“Feel free to take a selfie,” the ushers chimed to guests entering the Helen Wayne Rauh Studio Theater, indicating three photo booths in front of a silver tinsel curtain, set for Philip Gates’ A/B Machines, adapted from the work of Pittsburgh native Andy Warhol. The tinsel dropped to reveal the three performers: Hagan Oliveras, Henri Fitzmaurice, and Patrick Davis, spotlit amidst a visual homage to the 1960s and it was immediately evident that this production would be unlike any piece of theater the audience had seen before. The characters peeled back perceptions of consumerism, wealth, and sexuality to reveal a basic human impulse to see and be seen. Drawing from an extensive theatrical toolbox, they led the audience through a full range of emotions and clearly had fun along the way.

At the end  of A/B Machines, short videos revealed the audience preparing for their pre-show selfies: smiling, sticking their tongues out, wrapping their arms around friends.

Gates, a John Wells Directing Fellow, wrote and directed A/B Machines. When describing his artistic and personal kinship with Warhol, Gates said, “we’re both fascinated by how humans manage to exist together.”

The School of Drama spoke with Gates about creating the piece and why Andy Warhol would have loved Instagram.

School of Drama: What was the genesis of the piece?

Philip Gates: I picked up Warhol’s book “The Philosophy of Andy Warhol: From A to B and Back Again” in a bookstore and fell for it in just a few pages. The Pittsburgh connection is what really sold me on the idea of creating a stage adaptation here at CMU.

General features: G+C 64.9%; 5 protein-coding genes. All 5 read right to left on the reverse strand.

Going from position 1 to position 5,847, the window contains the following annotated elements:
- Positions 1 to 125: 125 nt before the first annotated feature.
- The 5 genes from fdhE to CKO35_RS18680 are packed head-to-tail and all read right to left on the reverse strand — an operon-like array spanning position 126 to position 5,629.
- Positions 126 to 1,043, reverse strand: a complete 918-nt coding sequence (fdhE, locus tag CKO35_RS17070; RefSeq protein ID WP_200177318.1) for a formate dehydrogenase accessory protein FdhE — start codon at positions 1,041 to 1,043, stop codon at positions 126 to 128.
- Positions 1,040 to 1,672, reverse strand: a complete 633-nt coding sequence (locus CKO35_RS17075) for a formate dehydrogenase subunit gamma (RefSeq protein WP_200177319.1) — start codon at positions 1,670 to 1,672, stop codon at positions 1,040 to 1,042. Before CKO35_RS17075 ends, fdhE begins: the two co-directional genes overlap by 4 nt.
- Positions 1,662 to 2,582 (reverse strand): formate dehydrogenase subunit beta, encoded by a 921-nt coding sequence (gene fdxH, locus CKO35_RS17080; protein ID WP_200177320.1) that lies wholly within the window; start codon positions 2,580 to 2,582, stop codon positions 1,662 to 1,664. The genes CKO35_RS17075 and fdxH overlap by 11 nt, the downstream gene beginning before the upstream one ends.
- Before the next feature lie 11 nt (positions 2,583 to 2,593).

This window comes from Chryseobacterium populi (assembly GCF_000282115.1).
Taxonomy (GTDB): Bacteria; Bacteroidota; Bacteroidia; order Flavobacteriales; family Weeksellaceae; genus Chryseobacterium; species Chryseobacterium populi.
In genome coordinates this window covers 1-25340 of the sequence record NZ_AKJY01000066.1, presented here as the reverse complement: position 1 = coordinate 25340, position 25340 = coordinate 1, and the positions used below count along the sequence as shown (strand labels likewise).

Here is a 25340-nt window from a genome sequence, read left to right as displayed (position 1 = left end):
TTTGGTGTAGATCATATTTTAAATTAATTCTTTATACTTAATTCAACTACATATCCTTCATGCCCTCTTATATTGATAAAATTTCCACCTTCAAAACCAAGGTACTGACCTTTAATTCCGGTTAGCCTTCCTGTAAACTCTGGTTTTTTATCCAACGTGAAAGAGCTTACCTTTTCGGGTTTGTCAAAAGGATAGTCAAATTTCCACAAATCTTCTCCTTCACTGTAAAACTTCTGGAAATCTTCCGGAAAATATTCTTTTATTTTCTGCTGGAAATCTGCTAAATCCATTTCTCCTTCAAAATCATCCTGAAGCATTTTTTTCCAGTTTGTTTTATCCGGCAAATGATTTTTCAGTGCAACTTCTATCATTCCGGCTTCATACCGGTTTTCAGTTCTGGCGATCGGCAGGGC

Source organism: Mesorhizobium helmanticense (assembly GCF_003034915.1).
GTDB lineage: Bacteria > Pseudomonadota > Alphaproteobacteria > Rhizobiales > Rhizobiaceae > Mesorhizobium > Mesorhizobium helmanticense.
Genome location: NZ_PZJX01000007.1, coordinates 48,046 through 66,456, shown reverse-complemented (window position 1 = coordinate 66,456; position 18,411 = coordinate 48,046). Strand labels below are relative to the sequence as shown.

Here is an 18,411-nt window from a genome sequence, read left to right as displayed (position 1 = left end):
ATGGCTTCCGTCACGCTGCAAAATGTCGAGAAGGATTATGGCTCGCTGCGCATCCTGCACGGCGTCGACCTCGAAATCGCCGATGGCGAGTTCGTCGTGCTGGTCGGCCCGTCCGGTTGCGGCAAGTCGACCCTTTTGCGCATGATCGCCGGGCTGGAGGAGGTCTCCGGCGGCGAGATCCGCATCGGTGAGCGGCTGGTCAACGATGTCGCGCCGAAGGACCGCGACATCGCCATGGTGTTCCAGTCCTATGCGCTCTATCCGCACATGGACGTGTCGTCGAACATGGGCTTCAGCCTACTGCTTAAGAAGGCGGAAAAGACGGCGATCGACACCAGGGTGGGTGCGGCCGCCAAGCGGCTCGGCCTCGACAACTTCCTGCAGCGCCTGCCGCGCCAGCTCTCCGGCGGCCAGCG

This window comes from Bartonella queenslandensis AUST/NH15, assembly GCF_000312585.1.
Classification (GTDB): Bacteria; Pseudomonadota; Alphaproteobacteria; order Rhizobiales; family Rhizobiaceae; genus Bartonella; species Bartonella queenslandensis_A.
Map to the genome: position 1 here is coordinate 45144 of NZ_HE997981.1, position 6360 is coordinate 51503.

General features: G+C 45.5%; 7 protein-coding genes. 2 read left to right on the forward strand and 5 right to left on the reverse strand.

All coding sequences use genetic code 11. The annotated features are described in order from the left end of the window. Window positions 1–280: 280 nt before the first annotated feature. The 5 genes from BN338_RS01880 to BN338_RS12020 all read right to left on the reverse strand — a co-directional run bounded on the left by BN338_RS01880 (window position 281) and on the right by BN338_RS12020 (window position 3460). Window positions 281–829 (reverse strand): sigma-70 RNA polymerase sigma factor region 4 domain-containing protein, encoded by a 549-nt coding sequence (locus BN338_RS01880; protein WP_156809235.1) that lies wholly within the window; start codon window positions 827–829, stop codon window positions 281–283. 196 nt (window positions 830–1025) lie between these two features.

SOD: What about Warhol’s legacy excites you the most?

PG: Warhol was interested in how we create images of ourselves and consume images of others, in how desperate we can be to be seen a certain way, and in how this can affect our everyday interactions and relationships with other people. I find these questions as important now as they were in his era, and if anything our technologies have complicated them even further.

SOD: Technology played a big part in the show. Tell me about that decision.

PG: We wanted to use live cameras to show our characters constantly curating the view of themselves that they wanted to share, the way many of us do online every day. At the end, as the characters start to open themselves up to connection and honest relationships with each other, they start to use the cameras to display and support one another rather than themselves.

SOD:What was the rehearsal process like?

PG: The show is ambitious, wild, demanding, and asked a lot of everyone involved. And our team delivered. From actors to designers to managers to our assistants and crew, every single person brought their A-game.

SOD: What was it like watching audiences respond to the piece?

PG: To see people experiencing the Andy Warhol I’ve come to know, the Andy who was funny and raunchy and tender and unapologetically queer, was very satisfying for me.


Written by Kate Hamilton